QUITO, Ecuador —
Other analysts, however, saw not confusion but internal divisions in the Ecuadorean government.
Michael Shifter, president of the Inter-American Dialogue, a think tank focused on Latin America, said many in Washington believed that Correa, a leftist elected to a third term in February, had been telegraphing a desire to moderate and take a softer tack toward the United States and private business.
Harder-core leftists led by Foreign Minister Ricardo Patino may be seeking to maintain a tough line, he said, a division expressing itself in confusing messages.
"I think there really are different factions within the government on this," Shifter said. "Correa wants to become more moderate. That has been the signal that has been communicated in Washington."
Embarrassment for the Obama administration over the surveillance revelations continued as the British newspaper The Guardian reported that it allowed the National Security Agency for more than two years to collect records detailing email and Internet use by Americans. The story cited documents showing that under the program a federal judge could approve a bulk collection order for Internet metadata every 90 days.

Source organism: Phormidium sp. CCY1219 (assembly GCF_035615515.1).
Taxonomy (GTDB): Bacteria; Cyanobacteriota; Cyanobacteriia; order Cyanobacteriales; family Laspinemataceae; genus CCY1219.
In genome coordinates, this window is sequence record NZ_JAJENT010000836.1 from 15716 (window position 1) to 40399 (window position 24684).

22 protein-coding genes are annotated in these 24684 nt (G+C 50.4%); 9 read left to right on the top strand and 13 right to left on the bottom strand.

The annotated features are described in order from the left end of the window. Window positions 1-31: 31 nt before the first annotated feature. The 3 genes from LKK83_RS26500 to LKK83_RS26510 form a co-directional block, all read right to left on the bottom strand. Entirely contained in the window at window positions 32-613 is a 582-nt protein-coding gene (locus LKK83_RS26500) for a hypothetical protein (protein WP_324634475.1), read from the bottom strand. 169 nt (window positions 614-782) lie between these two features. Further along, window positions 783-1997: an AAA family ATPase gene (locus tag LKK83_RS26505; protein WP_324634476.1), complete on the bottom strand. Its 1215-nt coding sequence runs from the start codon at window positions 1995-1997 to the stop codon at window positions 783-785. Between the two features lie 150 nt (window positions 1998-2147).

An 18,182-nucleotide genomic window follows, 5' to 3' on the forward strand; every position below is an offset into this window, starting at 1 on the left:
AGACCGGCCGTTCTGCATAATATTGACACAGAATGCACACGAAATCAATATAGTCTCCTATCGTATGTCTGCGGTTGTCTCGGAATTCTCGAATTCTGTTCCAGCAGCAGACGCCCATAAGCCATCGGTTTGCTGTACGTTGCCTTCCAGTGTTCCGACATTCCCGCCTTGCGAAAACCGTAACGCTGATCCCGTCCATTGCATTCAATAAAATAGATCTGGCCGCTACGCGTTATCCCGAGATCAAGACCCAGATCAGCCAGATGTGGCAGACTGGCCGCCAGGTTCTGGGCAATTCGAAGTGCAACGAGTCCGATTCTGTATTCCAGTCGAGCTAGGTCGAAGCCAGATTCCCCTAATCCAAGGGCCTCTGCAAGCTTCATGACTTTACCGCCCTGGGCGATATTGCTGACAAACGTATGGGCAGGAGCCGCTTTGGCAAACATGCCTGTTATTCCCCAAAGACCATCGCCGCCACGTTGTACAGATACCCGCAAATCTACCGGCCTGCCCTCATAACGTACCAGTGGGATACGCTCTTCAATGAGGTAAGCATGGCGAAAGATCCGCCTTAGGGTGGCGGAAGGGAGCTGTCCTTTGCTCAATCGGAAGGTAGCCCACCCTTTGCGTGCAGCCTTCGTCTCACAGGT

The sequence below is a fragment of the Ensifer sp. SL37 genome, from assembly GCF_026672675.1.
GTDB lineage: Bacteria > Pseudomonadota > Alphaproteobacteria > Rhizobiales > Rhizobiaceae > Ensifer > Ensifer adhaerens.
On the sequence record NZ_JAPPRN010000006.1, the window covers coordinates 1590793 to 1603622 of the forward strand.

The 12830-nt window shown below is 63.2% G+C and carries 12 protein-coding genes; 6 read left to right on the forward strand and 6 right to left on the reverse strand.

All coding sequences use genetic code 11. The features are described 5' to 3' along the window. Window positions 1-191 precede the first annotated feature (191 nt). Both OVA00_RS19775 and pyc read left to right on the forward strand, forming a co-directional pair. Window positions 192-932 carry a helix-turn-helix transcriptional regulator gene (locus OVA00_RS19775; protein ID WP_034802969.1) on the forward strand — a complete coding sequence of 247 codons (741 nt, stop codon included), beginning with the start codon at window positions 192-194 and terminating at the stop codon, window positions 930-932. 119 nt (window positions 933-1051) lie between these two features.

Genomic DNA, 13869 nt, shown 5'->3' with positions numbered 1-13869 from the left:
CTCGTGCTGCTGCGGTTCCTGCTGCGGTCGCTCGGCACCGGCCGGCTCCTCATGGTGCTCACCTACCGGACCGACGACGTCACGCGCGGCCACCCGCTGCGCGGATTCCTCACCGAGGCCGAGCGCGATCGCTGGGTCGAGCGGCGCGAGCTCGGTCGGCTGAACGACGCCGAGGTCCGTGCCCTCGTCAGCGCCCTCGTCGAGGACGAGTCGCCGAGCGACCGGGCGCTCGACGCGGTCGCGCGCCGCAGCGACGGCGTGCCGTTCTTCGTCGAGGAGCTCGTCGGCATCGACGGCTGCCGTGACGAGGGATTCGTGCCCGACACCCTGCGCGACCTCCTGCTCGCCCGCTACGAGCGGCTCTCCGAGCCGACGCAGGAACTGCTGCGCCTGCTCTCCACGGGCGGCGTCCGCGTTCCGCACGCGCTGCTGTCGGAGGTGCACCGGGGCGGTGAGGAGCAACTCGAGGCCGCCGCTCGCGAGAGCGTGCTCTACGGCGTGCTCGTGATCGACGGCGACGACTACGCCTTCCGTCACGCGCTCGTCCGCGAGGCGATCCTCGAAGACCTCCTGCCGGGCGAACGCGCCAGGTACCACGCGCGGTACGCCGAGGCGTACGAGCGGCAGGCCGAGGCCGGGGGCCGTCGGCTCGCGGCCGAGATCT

A senior Obama administration confirmed the program and said it ended in 2011, according to The Guardian. The records were first collected during the Bush administration and involved "communications with at least one communicant outside the United States or for which no communicant was known to be a citizen of the United States."
The report said that eventually the NSA was allowed to "analyze communications metadata associated with United States persons and persons believed to be in the United States," according to a 2007 Justice Department memo marked secret.
The U.S. administration is supposed to decide by Monday whether to grant Ecuador export privileges under the Generalized System of Preferences, a program meant to spur development and growth in poorer countries. The deadline was set long before the Snowden affair.